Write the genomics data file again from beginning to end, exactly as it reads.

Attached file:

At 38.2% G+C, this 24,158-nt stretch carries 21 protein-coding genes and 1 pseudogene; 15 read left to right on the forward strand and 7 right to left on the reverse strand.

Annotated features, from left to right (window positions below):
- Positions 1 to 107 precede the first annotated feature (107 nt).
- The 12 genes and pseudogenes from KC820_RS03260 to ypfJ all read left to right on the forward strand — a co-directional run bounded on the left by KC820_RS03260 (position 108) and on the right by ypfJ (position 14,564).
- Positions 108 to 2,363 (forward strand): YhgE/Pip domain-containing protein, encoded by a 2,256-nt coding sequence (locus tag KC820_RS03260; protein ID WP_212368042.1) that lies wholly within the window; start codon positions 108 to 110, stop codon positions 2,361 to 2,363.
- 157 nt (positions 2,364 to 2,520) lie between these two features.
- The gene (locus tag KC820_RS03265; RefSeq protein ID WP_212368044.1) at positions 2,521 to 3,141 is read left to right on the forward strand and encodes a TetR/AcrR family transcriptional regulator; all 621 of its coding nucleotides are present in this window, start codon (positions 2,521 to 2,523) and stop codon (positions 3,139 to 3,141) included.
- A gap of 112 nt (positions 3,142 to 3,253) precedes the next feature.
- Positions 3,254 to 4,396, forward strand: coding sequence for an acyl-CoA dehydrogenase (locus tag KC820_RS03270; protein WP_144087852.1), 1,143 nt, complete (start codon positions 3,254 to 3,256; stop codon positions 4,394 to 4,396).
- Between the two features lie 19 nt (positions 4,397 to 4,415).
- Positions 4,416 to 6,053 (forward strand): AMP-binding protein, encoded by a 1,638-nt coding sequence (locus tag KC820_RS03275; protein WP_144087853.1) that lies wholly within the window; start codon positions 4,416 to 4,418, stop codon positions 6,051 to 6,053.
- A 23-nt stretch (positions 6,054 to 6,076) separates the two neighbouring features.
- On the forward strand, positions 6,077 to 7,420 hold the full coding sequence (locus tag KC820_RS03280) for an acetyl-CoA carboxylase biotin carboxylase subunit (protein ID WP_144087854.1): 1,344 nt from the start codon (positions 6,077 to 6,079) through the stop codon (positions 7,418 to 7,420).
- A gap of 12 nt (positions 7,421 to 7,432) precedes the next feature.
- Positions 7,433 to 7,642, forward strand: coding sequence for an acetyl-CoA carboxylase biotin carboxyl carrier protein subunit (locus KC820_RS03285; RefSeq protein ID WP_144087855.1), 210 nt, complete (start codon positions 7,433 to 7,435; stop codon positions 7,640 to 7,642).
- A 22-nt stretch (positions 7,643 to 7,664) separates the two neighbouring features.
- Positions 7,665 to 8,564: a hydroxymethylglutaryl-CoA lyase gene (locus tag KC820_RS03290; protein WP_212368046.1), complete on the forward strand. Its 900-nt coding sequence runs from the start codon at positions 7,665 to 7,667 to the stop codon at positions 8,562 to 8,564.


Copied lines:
At 38.2% G+C, this 24,158-nt stretch carries 21 protein-coding genes and 1 pseudogene; 15 read left to right on the forward strand and 7 right to left on the reverse strand.

Annotated features, from left to right (window positions below):
- Positions 1 to 107 precede the first annotated feature (107 nt).
- The 12 genes and pseudogenes from KC820_RS03260 to ypfJ all read left to right on the forward strand — a co-directional run bounded on the left by KC820_RS03260 (position 108) and on the right by ypfJ (position 14,564).
- Positions 108 to 2,363 (forward strand): YhgE/Pip domain-containing protein, encoded by a 2,256-nt coding sequence (locus tag KC820_RS03260; protein ID WP_212368042.1) that lies wholly within the window; start codon positions 108 to 110, stop codon positions 2,361 to 2,363.
- 157 nt (positions 2,364 to 2,520) lie between these two features.
- The gene (locus tag KC820_RS03265; RefSeq protein ID WP_212368044.1) at positions 2,521 to 3,141 is read left to right on the forward strand and encodes a TetR/AcrR family transcriptional regulator; all 621 of its coding nucleotides are present in this window, start codon (positions 2,521 to 2,523) and stop codon (positions 3,139 to 3,141) included.
- A gap of 112 nt (positions 3,142 to 3,253) precedes the next feature.
- Positions 3,254 to 4,396, forward strand: coding sequence for an acyl-CoA dehydrogenase (locus tag KC820_RS03270; protein WP_144087852.1), 1,143 nt, complete (start codon positions 3,254 to 3,256; stop codon positions 4,394 to 4,396).
- Between the two features lie 19 nt (positions 4,397 to 4,415).
- Positions 4,416 to 6,053 (forward strand): AMP-binding protein, encoded by a 1,638-nt coding sequence (locus tag KC820_RS03275; protein WP_144087853.1) that lies wholly within the window; start codon positions 4,416 to 4,418, stop codon positions 6,051 to 6,053.
- A 23-nt stretch (positions 6,054 to 6,076) separates the two neighbouring features.
- On the forward strand, positions 6,077 to 7,420 hold the full coding sequence (locus tag KC820_RS03280) for an acetyl-CoA carboxylase biotin carboxylase subunit (protein ID WP_144087854.1): 1,344 nt from the start codon (positions 6,077 to 6,079) through the stop codon (positions 7,418 to 7,420).
- A gap of 12 nt (positions 7,421 to 7,432) precedes the next feature.
- Positions 7,433 to 7,642, forward strand: coding sequence for an acetyl-CoA carboxylase biotin carboxyl carrier protein subunit (locus KC820_RS03285; RefSeq protein ID WP_144087855.1), 210 nt, complete (start codon positions 7,433 to 7,435; stop codon positions 7,640 to 7,642).
- A 22-nt stretch (positions 7,643 to 7,664) separates the two neighbouring features.
- Positions 7,665 to 8,564: a hydroxymethylglutaryl-CoA lyase gene (locus tag KC820_RS03290; protein WP_212368046.1), complete on the forward strand. Its 900-nt coding sequence runs from the start codon at positions 7,665 to 7,667 to the stop codon at positions 8,562 to 8,564.